Risk remains heightened, but the financial system is resilient
In the face of high inflation and higher interest rates, some households and firms may experience problems servicing their loans, but cost increases are manageable for most borrowers. Norwegian banks are solid and well equipped to absorb higher losses, while still maintaining lending.
In its bi-annual Financial Stability Report, Norges Bank assesses vulnerabilities and risks in the financial system. In the Report for the second half of 2023, particular weight is given to analyses of households and firms.
“Interest rates have risen further both abroad and in Norway, and there is still a heightened risk of financial system vulnerabilities amplifying an economic downturn. In the face of high inflation and higher interest rates, some households and firms may experience problems servicing their loans, but cost increases are manageable for most borrowers. Norwegian banks are solid and well equipped to absorb higher losses”, says Deputy Governor Pål Longva, adding:
“The financial system in Norway is resilient, and the overall financial stability outlook has not materially changed since the previous Report in May”.
Over the past two years, the cost of living for Norwegian households has risen owing to higher inflation and higher interest rates. Households with high debt-to-income ratios are particularly affected by higher interest rates. Norges Bank’s analyses show that the vast majority of households can service debt in the face of higher costs, but many will likely have to tighten consumption. Household financial wealth has risen over many years, which has provided households with a solid foundation to meet higher living costs.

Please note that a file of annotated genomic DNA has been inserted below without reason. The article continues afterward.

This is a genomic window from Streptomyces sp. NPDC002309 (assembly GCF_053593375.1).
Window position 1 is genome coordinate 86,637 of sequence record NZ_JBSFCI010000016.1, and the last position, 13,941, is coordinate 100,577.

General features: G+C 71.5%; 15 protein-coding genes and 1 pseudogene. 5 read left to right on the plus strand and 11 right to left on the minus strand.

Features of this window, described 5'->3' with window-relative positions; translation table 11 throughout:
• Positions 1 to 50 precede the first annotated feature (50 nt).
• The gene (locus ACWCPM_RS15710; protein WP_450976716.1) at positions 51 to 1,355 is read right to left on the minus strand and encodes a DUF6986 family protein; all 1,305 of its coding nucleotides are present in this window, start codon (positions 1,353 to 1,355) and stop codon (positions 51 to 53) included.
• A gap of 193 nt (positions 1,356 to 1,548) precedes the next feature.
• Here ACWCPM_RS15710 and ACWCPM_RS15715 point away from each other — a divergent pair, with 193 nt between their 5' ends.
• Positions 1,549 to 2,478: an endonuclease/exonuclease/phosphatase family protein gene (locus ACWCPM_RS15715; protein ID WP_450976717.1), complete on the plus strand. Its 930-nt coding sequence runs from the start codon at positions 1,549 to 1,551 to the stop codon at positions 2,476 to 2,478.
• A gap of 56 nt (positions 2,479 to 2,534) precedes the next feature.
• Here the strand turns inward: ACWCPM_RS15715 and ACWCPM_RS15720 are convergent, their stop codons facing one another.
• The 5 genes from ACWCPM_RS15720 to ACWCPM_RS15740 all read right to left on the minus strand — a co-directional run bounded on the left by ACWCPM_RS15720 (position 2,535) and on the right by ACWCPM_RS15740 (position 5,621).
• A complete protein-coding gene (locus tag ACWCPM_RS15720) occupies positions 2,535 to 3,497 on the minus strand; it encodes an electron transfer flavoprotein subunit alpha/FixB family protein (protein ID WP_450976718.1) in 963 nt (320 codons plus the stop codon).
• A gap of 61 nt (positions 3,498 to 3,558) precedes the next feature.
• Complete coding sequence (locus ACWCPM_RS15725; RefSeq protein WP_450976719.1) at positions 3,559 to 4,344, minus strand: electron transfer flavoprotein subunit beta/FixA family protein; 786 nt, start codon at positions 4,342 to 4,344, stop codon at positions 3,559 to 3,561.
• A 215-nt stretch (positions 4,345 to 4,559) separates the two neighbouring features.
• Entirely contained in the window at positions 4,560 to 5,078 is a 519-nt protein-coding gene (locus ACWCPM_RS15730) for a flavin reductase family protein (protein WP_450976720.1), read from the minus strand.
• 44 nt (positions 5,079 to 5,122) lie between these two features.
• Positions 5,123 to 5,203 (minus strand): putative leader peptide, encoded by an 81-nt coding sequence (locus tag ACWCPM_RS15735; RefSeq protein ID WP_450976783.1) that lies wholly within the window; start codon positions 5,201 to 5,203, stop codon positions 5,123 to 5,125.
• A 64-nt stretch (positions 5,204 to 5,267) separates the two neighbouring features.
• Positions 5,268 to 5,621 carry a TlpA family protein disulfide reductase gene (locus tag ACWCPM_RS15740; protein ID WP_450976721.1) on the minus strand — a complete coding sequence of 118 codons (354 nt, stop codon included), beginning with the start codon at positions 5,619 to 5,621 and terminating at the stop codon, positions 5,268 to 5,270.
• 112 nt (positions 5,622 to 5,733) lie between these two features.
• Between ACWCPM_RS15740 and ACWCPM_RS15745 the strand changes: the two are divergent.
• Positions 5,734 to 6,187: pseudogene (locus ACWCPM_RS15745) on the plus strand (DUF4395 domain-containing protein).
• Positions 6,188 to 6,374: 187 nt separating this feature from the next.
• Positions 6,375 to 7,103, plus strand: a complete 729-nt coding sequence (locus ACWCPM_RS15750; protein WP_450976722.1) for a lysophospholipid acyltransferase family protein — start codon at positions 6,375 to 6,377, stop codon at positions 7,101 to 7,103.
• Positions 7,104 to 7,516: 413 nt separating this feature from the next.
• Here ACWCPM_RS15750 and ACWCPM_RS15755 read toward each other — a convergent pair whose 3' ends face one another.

Most firms are expected to be able to manage higher interest expenses, but debt-servicing capacity varies across sectors. Commercial real estate (CRE) firms are highly indebted, but higher rental income means that most CRE firms will likely be able to cope with higher interest expenses. Over the past year, commercial property prices have fallen and are expected to fall somewhat further ahead. In CRE, lower equity ratios and profitability will make rolling over maturing loans more demanding. If both rental income and property prices should fall markedly, many CRE firms will have problems servicing debt, and bank losses may be substantial.
Norwegian banks are profitable and satisfy capital and liquidity requirements by a solid margin. Banks’ profitability is the first line of defence against losses. In the event of a sharp economic downturn, banks may need to draw on the capital they have built up to cover credit losses. Banks can absorb substantial credit losses while still maintaining lending. The countercyclical capital buffer rate of 2.5 percent contributes to this resilience.
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